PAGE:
A fight at the Opera

Lowry centre fears for its future when Royal Opera House moves north
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The Independent Culture

It was heralded as the most exciting and costly new arts venture for a generation – the chance to bring world class opera and ballet to audiences far beyond the orbit of Covent Garden. But now, before the curtain has even gone up, the proposed scheme to create a permanent new base for the Royal Opera House (ROH) in Manchester has run into trouble.

Trustees of the Lowry arts centre, the glittering showpiece project which was completed just eight years ago with the help of £116m of public money, have demanded that the ROH plan be scrapped.

The Lowry chief executive Julia Fawcett yesterday wrote to the Culture Secretary Ben Bradshaw warning him that by going ahead with a new home in the city, the ROH would decimate its audiences and cost the centre £1.5m a year in lost ticket sales. Ms Fawcett said independently commissioned research demonstrated that The Lowry faced a 10 per cent shortfall in its total funding due to lost sales – threatening the jobs of the centre's 250 staff.

Under the ROH's plan, championed by the former BBC head of news Tony Hall, now the chief executive at Covent Garden, the organisation would spend £100m of public money refurbishing the Palace Theatre in Manchester to create its new northern home. It would then require up to £15m a year of public subsidy through the Arts Council of England and Manchester City Council to host a maximum of 16 Royal Opera performances and 31 by the Royal Ballet.

"We support the desire to extend the arts on offer in the north-west but we cannot support a proposal which threatens the very viability of The Lowry," said Ms Fawcett. The unprecedented statement followed an anguished meeting of the trustees last week in which the implications of the plan were discussed and the scheme was unanimously rejected.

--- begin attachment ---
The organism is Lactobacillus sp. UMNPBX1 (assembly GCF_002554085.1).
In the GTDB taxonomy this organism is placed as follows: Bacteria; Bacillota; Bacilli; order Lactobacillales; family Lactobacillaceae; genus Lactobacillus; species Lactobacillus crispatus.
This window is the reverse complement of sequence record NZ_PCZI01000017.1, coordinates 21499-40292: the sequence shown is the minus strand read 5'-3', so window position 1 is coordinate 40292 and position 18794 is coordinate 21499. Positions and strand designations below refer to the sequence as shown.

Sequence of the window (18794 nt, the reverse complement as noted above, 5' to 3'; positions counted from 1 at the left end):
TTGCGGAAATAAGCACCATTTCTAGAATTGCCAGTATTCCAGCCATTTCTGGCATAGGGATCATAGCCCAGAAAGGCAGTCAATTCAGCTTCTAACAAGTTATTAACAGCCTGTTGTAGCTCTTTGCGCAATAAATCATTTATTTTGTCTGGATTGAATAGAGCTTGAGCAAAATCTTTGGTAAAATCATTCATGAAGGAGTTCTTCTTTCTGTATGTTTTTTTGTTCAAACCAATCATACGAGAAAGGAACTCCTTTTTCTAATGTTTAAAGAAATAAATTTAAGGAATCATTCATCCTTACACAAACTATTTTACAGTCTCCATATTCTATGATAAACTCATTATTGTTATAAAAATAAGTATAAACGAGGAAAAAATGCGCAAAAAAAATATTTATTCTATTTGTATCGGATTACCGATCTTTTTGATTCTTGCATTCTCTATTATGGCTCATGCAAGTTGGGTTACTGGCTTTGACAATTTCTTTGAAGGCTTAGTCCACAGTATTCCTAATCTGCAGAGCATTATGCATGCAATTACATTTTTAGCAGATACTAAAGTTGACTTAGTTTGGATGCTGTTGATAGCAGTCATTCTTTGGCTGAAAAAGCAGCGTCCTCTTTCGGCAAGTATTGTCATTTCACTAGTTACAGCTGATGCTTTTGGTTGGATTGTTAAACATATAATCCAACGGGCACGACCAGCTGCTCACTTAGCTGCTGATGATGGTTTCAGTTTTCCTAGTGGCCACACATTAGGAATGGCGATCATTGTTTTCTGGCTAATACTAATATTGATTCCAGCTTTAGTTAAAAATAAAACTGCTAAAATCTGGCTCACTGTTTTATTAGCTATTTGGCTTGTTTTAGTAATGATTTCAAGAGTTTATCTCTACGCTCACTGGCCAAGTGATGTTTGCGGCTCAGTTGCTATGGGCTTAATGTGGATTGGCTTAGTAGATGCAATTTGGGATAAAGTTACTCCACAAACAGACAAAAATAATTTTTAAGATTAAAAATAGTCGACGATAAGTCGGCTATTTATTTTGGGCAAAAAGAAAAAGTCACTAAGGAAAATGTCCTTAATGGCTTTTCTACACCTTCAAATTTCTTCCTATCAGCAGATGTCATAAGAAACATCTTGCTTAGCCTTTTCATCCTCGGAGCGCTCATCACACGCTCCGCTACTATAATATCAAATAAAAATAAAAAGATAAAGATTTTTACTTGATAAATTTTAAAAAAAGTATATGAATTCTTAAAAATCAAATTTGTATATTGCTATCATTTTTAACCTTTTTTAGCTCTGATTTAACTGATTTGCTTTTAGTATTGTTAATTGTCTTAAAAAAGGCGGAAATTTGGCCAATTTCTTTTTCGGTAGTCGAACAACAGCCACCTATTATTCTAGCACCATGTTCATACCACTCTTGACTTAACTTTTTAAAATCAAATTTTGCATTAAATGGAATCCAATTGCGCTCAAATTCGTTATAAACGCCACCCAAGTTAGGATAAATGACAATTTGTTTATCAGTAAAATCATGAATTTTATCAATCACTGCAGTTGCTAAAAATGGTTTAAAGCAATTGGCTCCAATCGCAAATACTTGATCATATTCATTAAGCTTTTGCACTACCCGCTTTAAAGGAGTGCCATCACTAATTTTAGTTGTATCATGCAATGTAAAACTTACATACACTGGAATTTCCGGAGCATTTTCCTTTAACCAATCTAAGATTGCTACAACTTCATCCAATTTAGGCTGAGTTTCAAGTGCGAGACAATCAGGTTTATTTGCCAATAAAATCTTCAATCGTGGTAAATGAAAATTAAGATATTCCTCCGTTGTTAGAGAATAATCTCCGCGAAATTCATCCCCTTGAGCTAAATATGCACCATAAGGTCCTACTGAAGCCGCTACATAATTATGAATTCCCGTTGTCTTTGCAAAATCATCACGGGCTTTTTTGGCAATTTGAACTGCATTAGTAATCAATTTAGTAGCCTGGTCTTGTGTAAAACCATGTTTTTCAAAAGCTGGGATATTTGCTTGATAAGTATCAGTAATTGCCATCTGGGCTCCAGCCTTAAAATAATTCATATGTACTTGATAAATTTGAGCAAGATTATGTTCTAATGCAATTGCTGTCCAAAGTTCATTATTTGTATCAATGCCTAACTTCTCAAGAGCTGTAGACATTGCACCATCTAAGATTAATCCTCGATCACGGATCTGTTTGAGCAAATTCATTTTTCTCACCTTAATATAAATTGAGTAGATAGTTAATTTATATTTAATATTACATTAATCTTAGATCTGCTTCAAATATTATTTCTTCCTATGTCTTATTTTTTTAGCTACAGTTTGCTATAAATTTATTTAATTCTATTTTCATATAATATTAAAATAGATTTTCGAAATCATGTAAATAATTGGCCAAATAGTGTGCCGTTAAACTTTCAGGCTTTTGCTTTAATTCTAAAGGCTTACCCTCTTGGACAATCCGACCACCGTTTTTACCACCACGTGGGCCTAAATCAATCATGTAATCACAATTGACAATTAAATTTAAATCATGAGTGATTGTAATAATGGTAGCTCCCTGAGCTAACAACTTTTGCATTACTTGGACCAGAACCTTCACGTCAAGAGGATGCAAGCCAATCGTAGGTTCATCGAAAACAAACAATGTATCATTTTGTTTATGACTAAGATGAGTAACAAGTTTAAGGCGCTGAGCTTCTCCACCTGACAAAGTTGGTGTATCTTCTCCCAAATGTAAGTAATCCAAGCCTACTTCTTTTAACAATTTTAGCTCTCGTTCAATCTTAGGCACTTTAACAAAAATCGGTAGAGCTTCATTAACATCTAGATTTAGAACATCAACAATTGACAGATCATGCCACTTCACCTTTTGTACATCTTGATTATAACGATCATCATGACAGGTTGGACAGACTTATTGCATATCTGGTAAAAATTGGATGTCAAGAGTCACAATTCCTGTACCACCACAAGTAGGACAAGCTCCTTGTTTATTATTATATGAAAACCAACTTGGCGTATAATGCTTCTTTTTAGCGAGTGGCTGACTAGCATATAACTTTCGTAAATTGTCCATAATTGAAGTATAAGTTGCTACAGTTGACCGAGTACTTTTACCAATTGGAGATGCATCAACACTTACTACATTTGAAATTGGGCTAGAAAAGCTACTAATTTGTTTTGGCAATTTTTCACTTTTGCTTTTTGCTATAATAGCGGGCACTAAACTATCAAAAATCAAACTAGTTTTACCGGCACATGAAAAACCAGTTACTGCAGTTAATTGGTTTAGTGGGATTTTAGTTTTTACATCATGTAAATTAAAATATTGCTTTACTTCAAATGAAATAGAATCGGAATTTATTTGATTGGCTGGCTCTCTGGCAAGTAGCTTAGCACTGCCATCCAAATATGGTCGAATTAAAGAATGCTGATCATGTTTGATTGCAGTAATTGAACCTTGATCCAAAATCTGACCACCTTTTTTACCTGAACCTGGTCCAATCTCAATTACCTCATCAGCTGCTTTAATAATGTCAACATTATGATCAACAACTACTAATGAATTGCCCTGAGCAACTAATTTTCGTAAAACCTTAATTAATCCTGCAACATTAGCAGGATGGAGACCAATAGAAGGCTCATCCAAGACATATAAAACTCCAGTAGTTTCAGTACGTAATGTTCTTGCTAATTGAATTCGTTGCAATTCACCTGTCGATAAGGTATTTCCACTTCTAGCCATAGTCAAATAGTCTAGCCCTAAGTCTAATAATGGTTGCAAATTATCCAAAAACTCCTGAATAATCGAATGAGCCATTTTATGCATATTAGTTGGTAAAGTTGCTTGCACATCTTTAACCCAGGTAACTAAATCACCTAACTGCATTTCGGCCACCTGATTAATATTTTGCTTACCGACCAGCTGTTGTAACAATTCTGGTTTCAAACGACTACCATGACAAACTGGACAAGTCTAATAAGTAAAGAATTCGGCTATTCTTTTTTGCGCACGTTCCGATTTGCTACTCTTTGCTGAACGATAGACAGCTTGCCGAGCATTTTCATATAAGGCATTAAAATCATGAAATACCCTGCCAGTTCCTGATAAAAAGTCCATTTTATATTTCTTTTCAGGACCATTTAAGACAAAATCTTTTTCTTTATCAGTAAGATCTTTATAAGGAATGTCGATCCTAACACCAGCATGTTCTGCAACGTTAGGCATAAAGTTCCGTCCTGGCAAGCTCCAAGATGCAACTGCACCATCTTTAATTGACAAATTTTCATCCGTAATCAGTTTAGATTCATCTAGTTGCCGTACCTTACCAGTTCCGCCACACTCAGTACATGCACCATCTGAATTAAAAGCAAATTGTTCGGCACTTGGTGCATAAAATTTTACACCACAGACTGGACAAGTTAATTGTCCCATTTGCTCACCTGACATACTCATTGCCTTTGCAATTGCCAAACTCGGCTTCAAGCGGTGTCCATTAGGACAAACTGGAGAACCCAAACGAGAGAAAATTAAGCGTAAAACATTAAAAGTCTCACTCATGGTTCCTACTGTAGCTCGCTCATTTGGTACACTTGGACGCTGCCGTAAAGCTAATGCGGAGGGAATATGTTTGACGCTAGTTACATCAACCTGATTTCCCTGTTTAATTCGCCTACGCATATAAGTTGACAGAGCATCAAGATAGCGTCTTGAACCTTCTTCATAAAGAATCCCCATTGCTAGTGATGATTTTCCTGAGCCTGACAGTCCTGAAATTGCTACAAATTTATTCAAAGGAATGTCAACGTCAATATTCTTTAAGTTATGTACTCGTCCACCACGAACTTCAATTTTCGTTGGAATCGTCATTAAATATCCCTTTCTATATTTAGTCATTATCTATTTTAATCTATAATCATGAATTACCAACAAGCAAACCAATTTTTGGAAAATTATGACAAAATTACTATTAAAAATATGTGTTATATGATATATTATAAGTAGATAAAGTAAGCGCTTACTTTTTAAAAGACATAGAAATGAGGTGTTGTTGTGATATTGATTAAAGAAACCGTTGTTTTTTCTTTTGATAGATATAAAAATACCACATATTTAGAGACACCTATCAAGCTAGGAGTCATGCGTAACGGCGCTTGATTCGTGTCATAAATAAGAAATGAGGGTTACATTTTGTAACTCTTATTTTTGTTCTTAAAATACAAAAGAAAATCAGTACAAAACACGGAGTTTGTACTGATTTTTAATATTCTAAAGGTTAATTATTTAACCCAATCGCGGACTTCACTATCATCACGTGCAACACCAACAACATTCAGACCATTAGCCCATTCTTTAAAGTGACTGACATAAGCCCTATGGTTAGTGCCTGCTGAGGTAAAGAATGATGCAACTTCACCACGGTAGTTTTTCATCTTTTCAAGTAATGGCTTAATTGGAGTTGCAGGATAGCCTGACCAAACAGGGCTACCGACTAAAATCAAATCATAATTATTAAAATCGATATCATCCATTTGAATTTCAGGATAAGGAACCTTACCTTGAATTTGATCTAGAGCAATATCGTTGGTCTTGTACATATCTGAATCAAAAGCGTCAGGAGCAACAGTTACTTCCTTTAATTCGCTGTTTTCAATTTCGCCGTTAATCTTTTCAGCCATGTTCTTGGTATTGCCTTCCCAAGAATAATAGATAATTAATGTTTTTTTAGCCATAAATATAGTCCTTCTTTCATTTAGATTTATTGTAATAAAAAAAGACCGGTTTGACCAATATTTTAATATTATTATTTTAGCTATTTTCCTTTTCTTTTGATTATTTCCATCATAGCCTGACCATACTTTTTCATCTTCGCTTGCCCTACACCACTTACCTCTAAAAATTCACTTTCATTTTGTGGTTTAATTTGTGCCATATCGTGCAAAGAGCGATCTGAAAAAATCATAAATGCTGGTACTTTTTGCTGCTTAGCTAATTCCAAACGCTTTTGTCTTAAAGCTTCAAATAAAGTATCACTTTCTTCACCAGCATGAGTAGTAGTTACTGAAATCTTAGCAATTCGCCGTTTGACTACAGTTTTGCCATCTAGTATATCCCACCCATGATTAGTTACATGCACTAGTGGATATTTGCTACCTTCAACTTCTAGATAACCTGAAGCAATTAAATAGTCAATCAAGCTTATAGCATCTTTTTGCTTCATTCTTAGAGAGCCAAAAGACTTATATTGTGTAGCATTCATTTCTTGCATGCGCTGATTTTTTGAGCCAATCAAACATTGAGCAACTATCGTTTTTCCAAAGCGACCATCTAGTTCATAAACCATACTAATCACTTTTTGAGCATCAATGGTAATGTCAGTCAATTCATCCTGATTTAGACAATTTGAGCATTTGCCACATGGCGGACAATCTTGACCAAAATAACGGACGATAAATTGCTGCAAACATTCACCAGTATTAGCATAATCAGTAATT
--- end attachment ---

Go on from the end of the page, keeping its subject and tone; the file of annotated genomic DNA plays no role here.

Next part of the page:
The chairman of the board of trustees Rod Aldridge said that it would be "bad for Manchester, bad for the arts and bad for the taxpayer". He added: "It would destroy what we have achieved and would put the £116m of public money invested in the Lowry at severe risk."

The trustees want the plan to be radically overhauled with the Palace becoming the permanent home for opera and the Lowry the centre for ballet and dance.

But the ROH said it would press ahead with the proposals expressing "disappointment" at the warnings emanating from Salford which it said did not reflect the state of discussions among the parties. A spokeswoman said: "To deny the current proposal at this stage without those wider discussions taking place is premature, and the Royal Opera House remains convinced that there will be a solution that will bring great benefit, both artistically and economically, to Manchester and the greater north-west region."

While the vision, outlined last autumn, created excitement among opera and ballet audiences in the north of England, there are mounting concerns over the cost of the project as the state of public finances worsened. The replacement of Andy Burnham as Culture Secretary, a strong supporter of the plan and a Greater Manchester MP, with Mr Bradshaw has also changed the political dynamics behind the proposal.

It has led to some wondering privately whether the scheme could be shelved for a generation, just as it was when a similar plan was floated in the 1980s. A report commissioned by the Arts Council of England, which lavished praise on the scale of the ambition and the potential cultural benefits, published in March found that the scheme as it stood was "not yet viable".